06MOSCOW12498, FURTHER ELECTORAL LAW CHANGES: MORE LEVERS OF

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Reference ID Created Released Classification Origin
06MOSCOW12498 2006-11-17 14:26 2011-08-30 01:44 UNCLASSIFIED//FOR OFFICIAL USE ONLY Embassy Moscow

VZCZCXRO2275
RR RUEHDBU RUEHLN RUEHVK RUEHYG
DE RUEHMO #2498/01 3211426
ZNR UUUUU ZZH
R 171426Z NOV 06
FM AMEMBASSY MOSCOW
TO RUEHC/SECSTATE WASHDC 5239
INFO RUCNCIS/CIS COLLECTIVE
RUEHXD/MOSCOW POLITICAL COLLECTIVE
RUEHLN/AMCONSUL ST PETERSBURG 3571
RUEHVK/AMCONSUL VLADIVOSTOK 1774
RUEHYG/AMCONSUL YEKATERINBURG 2026

UNCLAS SECTION 01 OF 02 MOSCOW 012498 
 
SIPDIS 
 
SENSITIVE 
SIPDIS 
 
E.O. 12958: N/A 
TAGS: PREL PGOV KDEM RS
SUBJECT: FURTHER ELECTORAL LAW CHANGES: MORE LEVERS OF 
CENTRAL CONTROL 
 
REF: MOSCOW 11388 
 
MOSCOW 00012498  001.2 OF 002 
 
 
1. (SBU) Summary.  A draft electoral law, which passed its 
third and final Duma reading on November 17, contains vague 
provisions which could be used to increase levers of central 
control over the electoral process.  The draft would allow 
the exclusion of candidates who run negative TV ad campaigns 
against their opponents and bar candidates guilty of 
undefined "extremist" behavior.  The same bill would do away 
with requirements for minimum voter turnout.  Senior figures, 
including the Chairman of the Federation Council and the head 
of the Central Election Commission (CEC), oppose the bill, 
fearing it will further increase voter apathy. End Summary. 
 
 
The Amendments 
-------------- 
 
2. (U)  A working group of Duma deputies and Central Election 
Commission (CEC) members resuscitated a draft electoral law 
which passed its first reading in July 2006 despite forceful 
objections by the CEC Chairman Aleksandr Veshnyakov.  In the 
first reading, the legislation had included amendments to the 
Electoral Rights law that would have re-established early 
voting and excluded candidates who had incorrectly filled out 
their registration documents or been convicted of extremism. 
At the time, Veshnyakov spoke out forcefully against the law 
as discrediting the democratic process.  (Reftel.) 
 
3. (U) The Duma/CEC working group emerged with about a 
hundred amendments on November 8.  While the working group 
dropped the early voting provision, it expanded the exclusion 
provisions and introduced a new provision abolishing the 
minimum required voter turnout.  The exclusion provisions now 
allow candidates who incorrectly fill out their registration 
documents a chance to correct them.  However, candidates may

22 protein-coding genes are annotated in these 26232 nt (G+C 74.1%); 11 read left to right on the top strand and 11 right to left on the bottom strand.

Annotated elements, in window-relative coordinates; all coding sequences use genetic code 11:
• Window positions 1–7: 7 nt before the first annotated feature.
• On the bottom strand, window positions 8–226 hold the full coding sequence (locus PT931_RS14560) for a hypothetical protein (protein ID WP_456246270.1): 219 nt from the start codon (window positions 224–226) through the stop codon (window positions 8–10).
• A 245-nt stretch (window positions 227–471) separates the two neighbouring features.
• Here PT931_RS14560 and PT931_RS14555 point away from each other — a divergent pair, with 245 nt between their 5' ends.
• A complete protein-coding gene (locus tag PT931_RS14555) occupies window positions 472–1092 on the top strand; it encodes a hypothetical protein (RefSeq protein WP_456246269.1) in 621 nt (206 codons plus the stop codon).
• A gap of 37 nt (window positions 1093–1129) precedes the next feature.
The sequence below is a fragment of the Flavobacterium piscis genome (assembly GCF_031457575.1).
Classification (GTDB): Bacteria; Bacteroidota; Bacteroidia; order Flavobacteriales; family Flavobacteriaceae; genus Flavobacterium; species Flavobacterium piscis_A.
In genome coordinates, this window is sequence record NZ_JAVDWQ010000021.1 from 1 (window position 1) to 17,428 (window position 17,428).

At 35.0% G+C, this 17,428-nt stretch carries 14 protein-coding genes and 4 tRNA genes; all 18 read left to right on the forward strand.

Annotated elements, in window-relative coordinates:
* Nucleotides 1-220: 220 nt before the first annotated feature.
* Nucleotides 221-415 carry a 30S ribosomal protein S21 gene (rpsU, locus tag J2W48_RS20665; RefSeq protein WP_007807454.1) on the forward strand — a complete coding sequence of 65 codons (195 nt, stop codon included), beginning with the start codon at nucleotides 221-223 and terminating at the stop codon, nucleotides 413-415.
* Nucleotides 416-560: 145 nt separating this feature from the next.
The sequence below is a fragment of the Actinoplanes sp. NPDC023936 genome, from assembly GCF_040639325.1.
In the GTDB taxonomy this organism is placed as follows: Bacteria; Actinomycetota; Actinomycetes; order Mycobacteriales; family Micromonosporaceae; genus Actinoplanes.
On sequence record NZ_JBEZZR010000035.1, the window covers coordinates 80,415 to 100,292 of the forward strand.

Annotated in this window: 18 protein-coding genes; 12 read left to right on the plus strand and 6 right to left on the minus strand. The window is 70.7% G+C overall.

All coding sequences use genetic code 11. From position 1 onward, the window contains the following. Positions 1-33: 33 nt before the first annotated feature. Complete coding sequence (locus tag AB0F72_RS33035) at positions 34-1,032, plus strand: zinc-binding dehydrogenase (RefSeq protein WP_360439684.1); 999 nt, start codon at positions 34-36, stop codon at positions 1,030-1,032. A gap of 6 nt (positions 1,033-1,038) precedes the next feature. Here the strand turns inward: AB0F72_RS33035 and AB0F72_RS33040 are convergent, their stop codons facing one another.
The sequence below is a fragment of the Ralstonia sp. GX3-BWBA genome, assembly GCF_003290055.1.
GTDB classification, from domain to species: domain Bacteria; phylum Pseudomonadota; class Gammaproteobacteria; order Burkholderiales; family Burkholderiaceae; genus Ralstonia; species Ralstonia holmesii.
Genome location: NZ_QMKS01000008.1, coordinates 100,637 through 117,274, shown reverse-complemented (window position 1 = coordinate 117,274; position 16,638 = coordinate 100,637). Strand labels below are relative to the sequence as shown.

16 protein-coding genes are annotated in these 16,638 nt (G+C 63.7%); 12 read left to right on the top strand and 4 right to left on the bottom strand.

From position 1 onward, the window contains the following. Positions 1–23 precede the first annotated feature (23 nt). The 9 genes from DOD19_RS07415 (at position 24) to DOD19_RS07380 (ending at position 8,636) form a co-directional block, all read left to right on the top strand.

now be excluded if they make negative comments about other 
candidates in TV campaigns.  The provisions dealing with 
negative comments, while vague, forbid candidates from: 
calling on voters to vote against another candidate; 
describing the negative consequences of voting for an 
opposing candidate; giving information about another 
candidate with negative commentary; or, creating a negative 
impression among voters about a certain candidate. 
Candidates may also be barred if they have been 
administratively punished for using Nazi slogans or other 
undefined extremist behavior. 
 
 
Supporters say... 
----------------- 
 
4. (SBU) United Russia Duma Deputy Aleksandr Moskalets, 
author of the voter turnout amendment, argued that other 
democracies do not require minimum voter turnouts to validate 
an election and that the bill is a sign of Russia's developed 
democracy.  Tapping his worn copy of the Russian 
Constitution, he emphasized to us that all the election law 
had to do was ensure that citizens had the right to go to the 
polls and vote.  He took issue with the notion that the 
candidate exclusion amendments were draconian saying that if 
candidates could prove that their accusations were true, then 
they were within their rights to make them, but claimed the 
burden of proof would be on the accuser.  Finally, Moskalets 
said the bill reflected the need to keep extremist sentiments 
out of the political arena. 
 
 
But Opposition Voices Fear... 
----------------------------- 
 
5. (U) Commentators' responses have focused on the removal of 
the minimum voter requirement and been generally negative. 
Many conclude that Russia is not ready to take this step. 
They worry that Russia's apathetic electorate will see a 
diminished role for itself and find even less reason to 
participate.  Therefore, the argument goes, only voters 
subject to the pressure of administrative resources would 
cast their ballots.  Sergey Mironov, Chairman of the 
Federation Council and leading architect of the new Just 
Russia party, has also told the press that the removal of 
minimum voter turnouts is premature. 
 
6. (SBU) Sergey Reshulskiy, Communist Party Duma Deputy, was 
unsparing to us in his criticism of the proposed amendments, 
terming them absurd.  He told us the exclusion provisions 
would give unfettered power to the election commissions, as 
 
MOSCOW 00012498  002.2 OF 002 
 
 
well as additional opportunities for corruption. 
 
7. (SBU) Comment.  Although the Federation Council (upper 
house) is not in the habit of blocking legislation, Mironov's 
opposition raises that possibility.  More fundamentally, the 
legislation would cede further power to electoral commissions 
and regional courts to exclude candidates on vague grounds, 
such as "negative" TV ads, leaving them considerable leeway 
in interpretation. 
BURNS

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